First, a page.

DJ: What is a therapy dog? And how do you incorporate Khione into sessions with your clients
Michele: There are many types of therapy dogs from emotional support to dogs that provide additional assistance. Khione is sometimes present in my client sessions to help ground myself and clients and in addition, she provides some emotional support when moving through difficult emotions. Many of our traumas are relational in nature, and the non-judgmental acceptance that Khione offers I believe helps with regulation through connection and soothing.
DJ: Everyone has been affected by the current Covid-19 pandemic, can you give us all a few tips/tricks we can all do at home to help manage anxiety and stress
Michele: Whatever you are feeling, whether others think you are overreacting, under-reacting, or anything else, whatever you are feeling is valid. Remember this situation is new and unprecedented and evolving rapidly. It’s normal to feel angry, afraid, hopeless, worried, confused, optimistic, depressed, alone, empowered…etc. We are all navigating these uncharted territories together.
By design, humans are incredibly adaptive and one of our primary operating systems is on survival. In times of uncertainty and danger, we become hypervigilant and hyper-focused on dangers and often filter out everything else. While this increases survival in some situations, it can also lead to excessive worry, anxiety, panic, and overwhelm. Trust that your survival instincts are doing everything they can to keep you safe and you are supported, so that in those opportunities when it’s okay to feel safe, calm, and relaxed you can, in fact, feel safe, calm, and supported. If you have a dog curl up with it if not deliberately find opportunities to relax and unwind.
In times of chronic stress, global uncertainty, and rapid change the brain’s negativity bias gets even stronger allowing us to focus on information that is important for survival like perceived dangers and risks while filtering out positives such as contentment, beauty, compassion, peace, comfort, and relaxation. Deliberately “taking the good” allows us to hardwire our brains and nervous system to be more primed for positive experiences. Dr. Rick Hansen offers the acronym HEAL for practicing pleasure. I like to do it at the dog park when I am out in nature.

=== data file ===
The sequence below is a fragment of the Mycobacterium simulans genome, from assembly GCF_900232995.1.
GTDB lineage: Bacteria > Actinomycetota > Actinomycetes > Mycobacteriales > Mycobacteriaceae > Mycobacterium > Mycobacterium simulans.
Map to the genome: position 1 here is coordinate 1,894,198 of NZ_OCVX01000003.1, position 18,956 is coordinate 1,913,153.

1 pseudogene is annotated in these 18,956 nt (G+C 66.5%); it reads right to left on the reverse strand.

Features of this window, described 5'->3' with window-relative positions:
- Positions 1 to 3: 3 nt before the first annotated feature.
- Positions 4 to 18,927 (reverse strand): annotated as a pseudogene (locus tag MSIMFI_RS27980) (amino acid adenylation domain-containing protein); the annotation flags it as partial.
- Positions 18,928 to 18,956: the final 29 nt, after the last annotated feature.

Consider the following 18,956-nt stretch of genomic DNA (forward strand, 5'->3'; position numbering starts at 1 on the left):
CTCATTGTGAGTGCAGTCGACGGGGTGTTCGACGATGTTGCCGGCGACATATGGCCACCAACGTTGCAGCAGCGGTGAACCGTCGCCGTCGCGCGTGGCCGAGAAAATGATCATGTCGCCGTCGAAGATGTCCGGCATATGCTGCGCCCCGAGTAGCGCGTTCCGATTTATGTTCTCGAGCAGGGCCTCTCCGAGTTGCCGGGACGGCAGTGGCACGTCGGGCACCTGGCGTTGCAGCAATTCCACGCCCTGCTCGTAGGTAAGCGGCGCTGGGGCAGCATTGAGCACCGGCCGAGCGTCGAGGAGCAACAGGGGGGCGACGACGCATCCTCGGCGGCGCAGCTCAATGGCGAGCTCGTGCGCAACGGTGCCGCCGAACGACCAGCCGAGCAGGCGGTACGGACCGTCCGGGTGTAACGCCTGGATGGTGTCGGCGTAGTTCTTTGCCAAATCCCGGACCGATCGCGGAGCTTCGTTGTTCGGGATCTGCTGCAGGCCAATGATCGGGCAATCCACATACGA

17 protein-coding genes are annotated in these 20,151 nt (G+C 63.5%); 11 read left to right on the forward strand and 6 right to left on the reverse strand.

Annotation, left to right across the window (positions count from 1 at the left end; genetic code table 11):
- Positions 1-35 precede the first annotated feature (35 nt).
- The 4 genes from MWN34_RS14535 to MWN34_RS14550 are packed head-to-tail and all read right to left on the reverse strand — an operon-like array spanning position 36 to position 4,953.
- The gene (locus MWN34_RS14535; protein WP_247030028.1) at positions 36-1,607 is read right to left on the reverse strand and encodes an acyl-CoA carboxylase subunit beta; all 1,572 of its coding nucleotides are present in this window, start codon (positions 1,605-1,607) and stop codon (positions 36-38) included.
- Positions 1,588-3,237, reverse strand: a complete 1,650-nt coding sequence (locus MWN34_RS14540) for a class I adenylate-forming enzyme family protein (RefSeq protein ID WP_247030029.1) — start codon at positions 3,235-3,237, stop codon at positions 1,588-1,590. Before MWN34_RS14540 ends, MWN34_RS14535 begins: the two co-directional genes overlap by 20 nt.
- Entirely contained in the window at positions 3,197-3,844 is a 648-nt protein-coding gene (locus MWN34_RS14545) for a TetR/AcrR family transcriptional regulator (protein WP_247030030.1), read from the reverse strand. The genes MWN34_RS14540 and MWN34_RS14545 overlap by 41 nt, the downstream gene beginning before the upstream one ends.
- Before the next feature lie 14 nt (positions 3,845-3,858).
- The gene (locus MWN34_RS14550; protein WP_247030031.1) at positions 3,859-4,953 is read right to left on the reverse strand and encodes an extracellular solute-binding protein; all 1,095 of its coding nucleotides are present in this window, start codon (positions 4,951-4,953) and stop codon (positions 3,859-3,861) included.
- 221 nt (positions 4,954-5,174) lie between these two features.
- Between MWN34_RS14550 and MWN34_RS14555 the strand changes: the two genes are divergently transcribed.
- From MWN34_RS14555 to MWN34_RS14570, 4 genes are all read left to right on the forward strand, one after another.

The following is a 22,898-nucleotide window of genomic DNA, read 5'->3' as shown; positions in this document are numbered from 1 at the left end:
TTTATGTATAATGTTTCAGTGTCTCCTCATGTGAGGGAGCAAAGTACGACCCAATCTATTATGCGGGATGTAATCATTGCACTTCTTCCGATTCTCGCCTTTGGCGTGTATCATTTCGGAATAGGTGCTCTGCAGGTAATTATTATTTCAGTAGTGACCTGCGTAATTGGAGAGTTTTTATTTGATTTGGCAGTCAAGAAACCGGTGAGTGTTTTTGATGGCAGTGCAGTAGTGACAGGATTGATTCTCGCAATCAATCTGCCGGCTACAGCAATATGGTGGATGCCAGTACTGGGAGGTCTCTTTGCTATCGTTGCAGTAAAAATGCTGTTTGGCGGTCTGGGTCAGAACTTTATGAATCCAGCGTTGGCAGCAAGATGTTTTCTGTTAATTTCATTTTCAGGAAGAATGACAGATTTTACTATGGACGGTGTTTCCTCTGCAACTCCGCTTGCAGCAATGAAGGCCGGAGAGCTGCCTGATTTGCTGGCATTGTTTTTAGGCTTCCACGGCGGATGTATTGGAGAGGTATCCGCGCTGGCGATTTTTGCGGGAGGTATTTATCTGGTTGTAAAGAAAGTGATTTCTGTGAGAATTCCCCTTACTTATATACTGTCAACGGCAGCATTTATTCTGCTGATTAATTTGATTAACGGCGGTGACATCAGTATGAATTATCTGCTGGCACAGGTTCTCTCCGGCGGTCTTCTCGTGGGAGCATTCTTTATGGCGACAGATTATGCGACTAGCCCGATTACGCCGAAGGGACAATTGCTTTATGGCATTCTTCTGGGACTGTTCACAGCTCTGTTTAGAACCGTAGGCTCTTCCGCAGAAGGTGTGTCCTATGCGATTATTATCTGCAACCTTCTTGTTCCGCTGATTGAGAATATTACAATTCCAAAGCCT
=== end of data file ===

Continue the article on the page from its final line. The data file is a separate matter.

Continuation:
HAVE: Notice when you are having a positive experience, whether it’s a warm cup of tea, a beautiful sunset, or petting your pet.
ENRICH: Exaggerate this experience by really paying attention to all the pleasurable feelings associated with it
ABSORB: Imagine these pleasurable feelings as a colour or symbol or light being absorbed into every cell in your being.
LINK: While you are having this experience, you can also link into the background that other not so pleasant or stressful experiences.
One of the effects of our stress response is the mobilization of resources to meet demands. This can often lead us tense (our muscles tense up to prepare for fight or flight) and exhausted. Taking time every day to gently stretch and relax (if exhausted) or move (mobilize if energized) helps us reset our bodies and minds back to neutral. Try some daily movement, yoga, stretching, or guided relaxation to help release stress and unravel holding patterns stuck in the body
While sometimes it’s helpful to be with all of our emotions, thoughts, and sensations, other times when there is so much going on, or if we need to focus on a specific task, practices for containment, grounding, shifting, and distraction are also helpful. I refer to these techniques as conscious opening and conscious closing because like turning a tap on and off we can have some control over what we process and when. Healthy distraction techniques might include, taking a walk, dancing, listening to your favorite music, making a puzzle, colouring, or any other activity that is enjoyable or requires your full attention
When you do have the time, space, and energy to go inwards and feel through whatever is there, mindfulness practices may help us stay grounded while being with whatever is arising in more of a calm and non-judgmental way.
Michele’s vision as an author, educator, and mental health therapist is to empower individuals to become more engaged in their moment-to-moment experiences, transforming the way they show up in their bodies and lives every day. Inspired through years of studying the human body, movement, yoga, mindfulness, natural medicine, and psychology, Michele encourages a compassionate curiosity about who we are, why we are, and what else might be possible.
Michele utilizes a variety of therapeutic modalities including mindfulness, yoga, somatic stress relief, compassion-focused therapy, EMDR therapy, dialectical behavioral therapy (DBT), Gottman couples therapy, and narrative techniques to support individuals in being more connected, current, and creative in their relationship with themselves and their environments. Visit https://empoweredu.ca for more information on courses, trainings, and workshops.